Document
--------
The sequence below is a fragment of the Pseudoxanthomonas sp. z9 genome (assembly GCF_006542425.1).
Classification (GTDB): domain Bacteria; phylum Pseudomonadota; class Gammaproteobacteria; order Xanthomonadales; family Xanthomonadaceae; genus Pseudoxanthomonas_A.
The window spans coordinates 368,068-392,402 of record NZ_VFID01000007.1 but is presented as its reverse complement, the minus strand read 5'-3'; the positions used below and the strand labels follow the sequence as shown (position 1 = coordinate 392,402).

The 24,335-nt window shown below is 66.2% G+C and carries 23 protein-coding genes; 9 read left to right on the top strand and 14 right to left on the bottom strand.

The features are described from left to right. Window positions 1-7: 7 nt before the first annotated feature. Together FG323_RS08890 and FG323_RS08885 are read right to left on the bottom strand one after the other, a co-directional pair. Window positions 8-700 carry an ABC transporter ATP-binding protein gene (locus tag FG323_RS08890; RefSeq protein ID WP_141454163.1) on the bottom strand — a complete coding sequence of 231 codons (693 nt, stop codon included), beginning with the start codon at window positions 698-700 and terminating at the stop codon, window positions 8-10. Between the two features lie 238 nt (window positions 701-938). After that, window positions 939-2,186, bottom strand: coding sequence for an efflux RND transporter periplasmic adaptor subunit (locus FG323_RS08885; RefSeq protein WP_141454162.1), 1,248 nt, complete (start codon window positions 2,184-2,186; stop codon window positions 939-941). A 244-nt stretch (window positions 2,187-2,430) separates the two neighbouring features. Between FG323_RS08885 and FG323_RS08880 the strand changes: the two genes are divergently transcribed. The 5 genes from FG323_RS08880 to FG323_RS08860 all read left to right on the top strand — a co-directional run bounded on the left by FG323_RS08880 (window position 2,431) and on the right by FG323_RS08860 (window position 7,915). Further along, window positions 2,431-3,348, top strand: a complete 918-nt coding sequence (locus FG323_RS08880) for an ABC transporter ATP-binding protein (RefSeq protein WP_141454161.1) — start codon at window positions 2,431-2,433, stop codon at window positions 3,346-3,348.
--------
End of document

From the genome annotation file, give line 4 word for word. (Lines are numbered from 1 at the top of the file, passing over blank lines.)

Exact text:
The 24,335-nt window shown below is 66.2% G+C and carries 23 protein-coding genes; 9 read left to right on the top strand and 14 right to left on the bottom strand.